Can we expect to see more home starts, as local economies experience more job growth? SP Group reviews the latest obstacles facing homebuilders and identifies the top 25 areas with the largest percent change in unemployment.
In a February 15, 2017 article published online by theMReport.com, Ted C. Jones, Chief Economist and SVP for Stewart Title Guaranty Company offered his opinions regarding current economic trends are likely to influence the near-term future of the housing industry. Jones identified three factors that represent challenges to homebuilders today:
the limited supply of finished single family lots;
the constraints associated with the loss of available skilled construction labor that resulted from the implosion of the housing bubble; and
what he described as “massive” increases in the cost of construction materials.
Notwithstanding these challenges, Jones noted, “We’re more constrained on the finance side”, but did not elaborate further on those constraints. Given the continuation of historically low interest rates, despite the minuscule vacillation of rates we have seen in the recent months, a further elaboration of the “constraints on the finance side” would be welcome.
Jones further asserted that “…the health of the real estate market is a pure function of one thing – job growth.” As part of SP Group’s ongoing monitoring of housing market dynamics, we have examined the Metropolitan Area Employment and Unemployment Survey published by the Bureau of Labor Statistics on February 1, 2017. The report provides metropolitan area unemployment statistics (not seasonally adjusted) as of December, 2016.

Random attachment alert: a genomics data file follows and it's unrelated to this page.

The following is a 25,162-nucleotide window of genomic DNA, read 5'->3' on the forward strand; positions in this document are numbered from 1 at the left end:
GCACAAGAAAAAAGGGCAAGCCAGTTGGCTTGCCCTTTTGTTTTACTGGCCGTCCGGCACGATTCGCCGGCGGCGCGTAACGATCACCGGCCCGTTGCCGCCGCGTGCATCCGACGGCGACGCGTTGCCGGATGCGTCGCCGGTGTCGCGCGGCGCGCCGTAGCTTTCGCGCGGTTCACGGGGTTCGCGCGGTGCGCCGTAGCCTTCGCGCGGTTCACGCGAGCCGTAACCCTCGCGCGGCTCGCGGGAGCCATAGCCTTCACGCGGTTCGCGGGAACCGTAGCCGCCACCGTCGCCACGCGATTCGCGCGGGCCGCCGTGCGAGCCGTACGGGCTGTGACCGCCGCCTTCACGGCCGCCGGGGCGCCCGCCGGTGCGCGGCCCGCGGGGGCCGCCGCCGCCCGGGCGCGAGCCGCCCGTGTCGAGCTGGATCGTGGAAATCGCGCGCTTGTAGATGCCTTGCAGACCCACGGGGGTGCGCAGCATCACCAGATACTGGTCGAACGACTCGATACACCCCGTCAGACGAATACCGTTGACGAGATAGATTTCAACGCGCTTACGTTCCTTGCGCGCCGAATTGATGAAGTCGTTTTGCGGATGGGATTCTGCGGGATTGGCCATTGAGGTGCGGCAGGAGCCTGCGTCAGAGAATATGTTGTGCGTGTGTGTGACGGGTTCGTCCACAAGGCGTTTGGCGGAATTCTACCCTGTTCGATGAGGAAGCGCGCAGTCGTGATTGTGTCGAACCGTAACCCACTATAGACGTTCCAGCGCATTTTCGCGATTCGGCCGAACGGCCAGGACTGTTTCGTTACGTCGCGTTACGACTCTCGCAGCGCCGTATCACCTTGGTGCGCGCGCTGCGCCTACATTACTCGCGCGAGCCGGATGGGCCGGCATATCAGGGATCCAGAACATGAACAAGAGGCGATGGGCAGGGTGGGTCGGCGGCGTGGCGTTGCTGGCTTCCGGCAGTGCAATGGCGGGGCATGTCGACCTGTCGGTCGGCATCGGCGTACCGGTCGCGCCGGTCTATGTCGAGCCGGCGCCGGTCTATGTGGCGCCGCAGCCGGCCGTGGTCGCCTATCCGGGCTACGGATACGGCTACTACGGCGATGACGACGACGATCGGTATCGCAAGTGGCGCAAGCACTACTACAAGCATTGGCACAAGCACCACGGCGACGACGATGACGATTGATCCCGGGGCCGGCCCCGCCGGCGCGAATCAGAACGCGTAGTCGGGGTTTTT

The report highlighted the fact that El Centro, Calif., had the largest over-the-year unemployment rate decrease in December (-2.7 percentage points), followed by New Bedford, Mass. (-2.6 points). Forty-three other areas had rate declines of at least 1.0 percentage point. Of the 51 metropolitan areas with a 2010 Census population of 1 million or more, the largest rate unemployment rate decrease occurred in Boston-Cambridge-Nashua, Mass.-N.H. (-1.5 percentage points). The largest over-the-year rate increase was in Cleveland-Elyria, Ohio (+1.2 percentage points).
Using the BLS’ December 2016 civilian labor force and unemployment by state and metropolitan area data, we have calculated the percentage change for each metropolitan area and ranked them. The table below illustrates the findings for the twenty-five metropolitan areas with the largest percent change in unemployment.
The improvement in employment in Massachusetts across seven metropolitan areas is striking. The improvements in Oregon and South Carolina are also noteworthy. Based on Jones’ hypothesis, these housing markets should produce improved statistics in months ahead.
In the end, the three challenges identified by Ted Jones, may be mitigated in part because more people are working and may be able to purchase homes that cost more because of the constrained supply of land, the shortage of labor and the significantly increased cost of materials. The final test will be the degree to which wages grow to accommodate these additional costs. We will monitor their performance and provide an update in mid-2017.